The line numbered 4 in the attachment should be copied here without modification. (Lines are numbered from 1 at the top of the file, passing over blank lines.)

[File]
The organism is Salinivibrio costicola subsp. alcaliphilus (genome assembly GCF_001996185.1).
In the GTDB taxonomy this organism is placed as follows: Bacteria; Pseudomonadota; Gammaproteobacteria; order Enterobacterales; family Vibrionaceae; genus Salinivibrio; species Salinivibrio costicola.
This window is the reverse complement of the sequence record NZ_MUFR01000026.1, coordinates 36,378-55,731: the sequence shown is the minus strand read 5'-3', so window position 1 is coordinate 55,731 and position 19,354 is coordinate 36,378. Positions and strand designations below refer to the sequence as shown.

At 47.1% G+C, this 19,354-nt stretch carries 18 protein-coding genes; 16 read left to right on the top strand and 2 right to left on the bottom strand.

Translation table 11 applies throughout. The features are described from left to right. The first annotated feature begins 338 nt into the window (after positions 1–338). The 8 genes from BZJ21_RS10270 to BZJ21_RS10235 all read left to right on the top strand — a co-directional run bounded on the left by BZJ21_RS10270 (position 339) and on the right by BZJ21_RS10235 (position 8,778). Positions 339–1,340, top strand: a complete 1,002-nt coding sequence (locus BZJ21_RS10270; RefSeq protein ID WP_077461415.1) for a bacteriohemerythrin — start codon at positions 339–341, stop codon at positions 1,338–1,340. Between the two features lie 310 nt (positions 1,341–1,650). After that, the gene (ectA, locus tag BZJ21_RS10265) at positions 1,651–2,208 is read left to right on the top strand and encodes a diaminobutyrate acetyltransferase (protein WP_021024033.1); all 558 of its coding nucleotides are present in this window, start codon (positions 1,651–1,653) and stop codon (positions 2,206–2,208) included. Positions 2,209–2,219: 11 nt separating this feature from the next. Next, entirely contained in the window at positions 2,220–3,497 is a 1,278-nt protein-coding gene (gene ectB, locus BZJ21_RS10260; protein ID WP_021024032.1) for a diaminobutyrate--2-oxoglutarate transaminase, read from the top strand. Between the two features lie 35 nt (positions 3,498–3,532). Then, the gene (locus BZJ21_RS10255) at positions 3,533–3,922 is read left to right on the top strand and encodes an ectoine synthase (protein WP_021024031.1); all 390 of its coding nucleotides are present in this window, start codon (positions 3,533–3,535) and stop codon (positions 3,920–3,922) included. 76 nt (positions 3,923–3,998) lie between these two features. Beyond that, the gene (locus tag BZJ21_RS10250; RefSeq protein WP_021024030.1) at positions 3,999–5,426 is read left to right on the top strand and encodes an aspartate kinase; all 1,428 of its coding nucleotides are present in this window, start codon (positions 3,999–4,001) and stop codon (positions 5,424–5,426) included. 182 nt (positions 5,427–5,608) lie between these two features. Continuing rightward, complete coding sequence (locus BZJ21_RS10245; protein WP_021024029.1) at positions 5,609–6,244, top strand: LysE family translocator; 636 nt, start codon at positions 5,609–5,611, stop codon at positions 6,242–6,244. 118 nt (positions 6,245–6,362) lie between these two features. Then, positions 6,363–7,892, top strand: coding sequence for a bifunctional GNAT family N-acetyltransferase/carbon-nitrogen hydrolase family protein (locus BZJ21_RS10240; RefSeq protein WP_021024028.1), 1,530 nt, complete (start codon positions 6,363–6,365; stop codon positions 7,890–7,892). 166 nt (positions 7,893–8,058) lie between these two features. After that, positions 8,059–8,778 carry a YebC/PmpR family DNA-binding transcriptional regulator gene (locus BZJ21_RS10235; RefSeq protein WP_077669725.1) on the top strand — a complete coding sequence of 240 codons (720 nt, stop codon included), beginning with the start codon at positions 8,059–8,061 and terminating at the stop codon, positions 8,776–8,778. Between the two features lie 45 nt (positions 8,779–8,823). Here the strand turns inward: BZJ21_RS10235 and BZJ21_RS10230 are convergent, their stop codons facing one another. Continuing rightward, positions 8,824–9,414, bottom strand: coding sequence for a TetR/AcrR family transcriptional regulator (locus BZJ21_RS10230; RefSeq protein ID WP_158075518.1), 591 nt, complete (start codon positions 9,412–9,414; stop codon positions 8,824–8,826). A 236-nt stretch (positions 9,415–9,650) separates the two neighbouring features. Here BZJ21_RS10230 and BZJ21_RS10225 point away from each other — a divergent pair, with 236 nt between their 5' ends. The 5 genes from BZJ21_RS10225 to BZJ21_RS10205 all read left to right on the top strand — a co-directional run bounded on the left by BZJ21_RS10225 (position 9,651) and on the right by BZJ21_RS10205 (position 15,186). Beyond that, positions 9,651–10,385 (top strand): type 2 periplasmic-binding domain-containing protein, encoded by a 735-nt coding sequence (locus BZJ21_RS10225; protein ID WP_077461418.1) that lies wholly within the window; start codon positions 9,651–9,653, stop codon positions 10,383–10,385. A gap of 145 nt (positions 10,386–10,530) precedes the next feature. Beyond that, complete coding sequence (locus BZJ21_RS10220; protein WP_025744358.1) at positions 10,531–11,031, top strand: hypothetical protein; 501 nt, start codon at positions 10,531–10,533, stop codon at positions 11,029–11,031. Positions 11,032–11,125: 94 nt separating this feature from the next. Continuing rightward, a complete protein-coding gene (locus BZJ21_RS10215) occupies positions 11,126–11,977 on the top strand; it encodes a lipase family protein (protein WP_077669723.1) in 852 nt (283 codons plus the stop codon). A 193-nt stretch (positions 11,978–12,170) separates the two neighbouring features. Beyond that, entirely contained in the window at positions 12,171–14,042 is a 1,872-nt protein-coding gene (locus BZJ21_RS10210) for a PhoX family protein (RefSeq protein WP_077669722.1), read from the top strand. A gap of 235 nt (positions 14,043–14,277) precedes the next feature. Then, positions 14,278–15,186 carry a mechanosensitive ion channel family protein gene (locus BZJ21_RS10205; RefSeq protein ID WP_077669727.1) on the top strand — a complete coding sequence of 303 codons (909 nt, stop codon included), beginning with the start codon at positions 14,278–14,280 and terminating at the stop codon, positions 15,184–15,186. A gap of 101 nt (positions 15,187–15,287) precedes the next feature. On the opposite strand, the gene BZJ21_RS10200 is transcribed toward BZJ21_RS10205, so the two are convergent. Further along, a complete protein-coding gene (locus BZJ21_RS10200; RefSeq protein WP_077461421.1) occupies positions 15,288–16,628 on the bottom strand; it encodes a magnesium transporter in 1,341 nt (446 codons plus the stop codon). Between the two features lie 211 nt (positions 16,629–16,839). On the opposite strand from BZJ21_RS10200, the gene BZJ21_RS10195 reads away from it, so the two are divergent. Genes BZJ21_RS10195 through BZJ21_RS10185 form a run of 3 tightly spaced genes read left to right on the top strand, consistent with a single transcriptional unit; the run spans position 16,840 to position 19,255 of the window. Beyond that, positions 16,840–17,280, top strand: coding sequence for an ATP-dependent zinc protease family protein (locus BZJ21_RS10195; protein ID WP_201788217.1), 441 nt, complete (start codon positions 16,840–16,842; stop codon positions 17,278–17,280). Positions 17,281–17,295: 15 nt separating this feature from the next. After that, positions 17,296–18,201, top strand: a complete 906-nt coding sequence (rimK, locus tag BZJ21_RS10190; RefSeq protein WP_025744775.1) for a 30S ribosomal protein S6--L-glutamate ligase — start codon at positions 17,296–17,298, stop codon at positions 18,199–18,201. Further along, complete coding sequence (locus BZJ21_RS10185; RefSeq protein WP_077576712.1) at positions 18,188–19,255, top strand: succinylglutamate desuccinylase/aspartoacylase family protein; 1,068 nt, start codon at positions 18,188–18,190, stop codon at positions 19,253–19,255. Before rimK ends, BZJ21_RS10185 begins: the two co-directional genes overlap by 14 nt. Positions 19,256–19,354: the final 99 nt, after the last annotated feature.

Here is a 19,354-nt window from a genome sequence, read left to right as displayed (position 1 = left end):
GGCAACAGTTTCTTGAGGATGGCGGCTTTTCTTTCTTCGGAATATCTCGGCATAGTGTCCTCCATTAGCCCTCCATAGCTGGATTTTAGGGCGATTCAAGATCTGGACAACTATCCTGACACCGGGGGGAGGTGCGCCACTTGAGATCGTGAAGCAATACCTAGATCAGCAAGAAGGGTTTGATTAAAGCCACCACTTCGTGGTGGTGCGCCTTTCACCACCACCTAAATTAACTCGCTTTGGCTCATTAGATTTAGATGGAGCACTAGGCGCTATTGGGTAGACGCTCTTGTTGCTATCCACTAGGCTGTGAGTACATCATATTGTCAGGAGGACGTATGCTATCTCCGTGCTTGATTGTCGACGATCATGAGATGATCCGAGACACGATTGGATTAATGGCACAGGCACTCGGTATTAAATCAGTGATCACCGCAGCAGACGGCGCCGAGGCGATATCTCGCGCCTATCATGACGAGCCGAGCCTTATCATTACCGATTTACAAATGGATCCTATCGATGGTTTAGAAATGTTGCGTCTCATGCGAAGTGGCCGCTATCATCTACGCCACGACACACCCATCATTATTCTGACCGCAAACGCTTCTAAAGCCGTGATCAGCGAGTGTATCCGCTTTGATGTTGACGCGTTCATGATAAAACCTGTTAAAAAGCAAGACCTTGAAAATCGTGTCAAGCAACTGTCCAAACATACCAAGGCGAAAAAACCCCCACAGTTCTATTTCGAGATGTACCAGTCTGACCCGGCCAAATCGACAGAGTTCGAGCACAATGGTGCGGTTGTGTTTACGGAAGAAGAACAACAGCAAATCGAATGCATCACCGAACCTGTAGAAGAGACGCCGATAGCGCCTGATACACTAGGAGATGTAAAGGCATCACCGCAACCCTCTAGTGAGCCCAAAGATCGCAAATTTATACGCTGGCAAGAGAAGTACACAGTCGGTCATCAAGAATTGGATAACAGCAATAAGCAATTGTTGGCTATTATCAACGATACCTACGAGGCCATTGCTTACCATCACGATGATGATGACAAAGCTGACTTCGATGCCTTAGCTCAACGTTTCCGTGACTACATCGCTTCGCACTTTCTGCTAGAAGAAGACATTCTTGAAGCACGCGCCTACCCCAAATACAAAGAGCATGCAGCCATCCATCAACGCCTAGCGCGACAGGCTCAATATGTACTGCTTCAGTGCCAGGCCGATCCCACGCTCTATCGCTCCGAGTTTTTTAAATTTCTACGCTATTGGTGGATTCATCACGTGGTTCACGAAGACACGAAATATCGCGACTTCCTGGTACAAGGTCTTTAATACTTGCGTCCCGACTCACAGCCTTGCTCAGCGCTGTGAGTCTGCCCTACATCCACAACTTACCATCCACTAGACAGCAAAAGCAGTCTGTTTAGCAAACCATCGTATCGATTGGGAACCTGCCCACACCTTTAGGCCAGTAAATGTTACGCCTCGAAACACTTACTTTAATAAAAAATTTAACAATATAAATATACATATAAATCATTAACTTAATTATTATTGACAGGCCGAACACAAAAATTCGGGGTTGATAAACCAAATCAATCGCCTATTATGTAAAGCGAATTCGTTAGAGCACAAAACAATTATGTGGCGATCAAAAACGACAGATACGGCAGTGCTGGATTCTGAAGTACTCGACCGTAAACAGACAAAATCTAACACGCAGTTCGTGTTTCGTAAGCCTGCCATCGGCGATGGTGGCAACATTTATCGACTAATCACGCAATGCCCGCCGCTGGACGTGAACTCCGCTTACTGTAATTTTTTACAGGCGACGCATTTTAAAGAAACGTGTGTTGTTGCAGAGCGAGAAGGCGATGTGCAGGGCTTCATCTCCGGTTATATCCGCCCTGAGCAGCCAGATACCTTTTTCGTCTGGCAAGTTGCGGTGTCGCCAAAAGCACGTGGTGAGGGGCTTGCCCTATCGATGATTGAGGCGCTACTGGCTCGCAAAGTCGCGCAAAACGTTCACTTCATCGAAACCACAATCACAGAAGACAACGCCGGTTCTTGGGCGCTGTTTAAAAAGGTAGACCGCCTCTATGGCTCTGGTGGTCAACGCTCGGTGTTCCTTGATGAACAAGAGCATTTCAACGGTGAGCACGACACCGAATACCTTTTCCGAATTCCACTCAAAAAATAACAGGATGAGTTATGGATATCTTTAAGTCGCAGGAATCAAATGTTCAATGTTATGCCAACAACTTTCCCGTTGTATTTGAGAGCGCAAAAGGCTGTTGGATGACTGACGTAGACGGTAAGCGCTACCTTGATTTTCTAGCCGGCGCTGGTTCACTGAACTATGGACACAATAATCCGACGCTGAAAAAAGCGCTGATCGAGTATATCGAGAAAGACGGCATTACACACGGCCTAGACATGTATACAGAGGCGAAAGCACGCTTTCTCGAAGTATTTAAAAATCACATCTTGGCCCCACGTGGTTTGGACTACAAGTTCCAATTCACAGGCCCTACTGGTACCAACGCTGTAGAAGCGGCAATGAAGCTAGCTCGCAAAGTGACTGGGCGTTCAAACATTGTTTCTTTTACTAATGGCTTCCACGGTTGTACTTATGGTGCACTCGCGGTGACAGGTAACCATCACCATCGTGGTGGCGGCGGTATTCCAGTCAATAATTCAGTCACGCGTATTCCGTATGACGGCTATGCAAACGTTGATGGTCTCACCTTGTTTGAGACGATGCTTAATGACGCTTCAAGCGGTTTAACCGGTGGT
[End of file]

At 47.1% G+C, this 19,354-nt stretch carries 18 protein-coding genes; 16 read left to right on the top strand and 2 right to left on the bottom strand.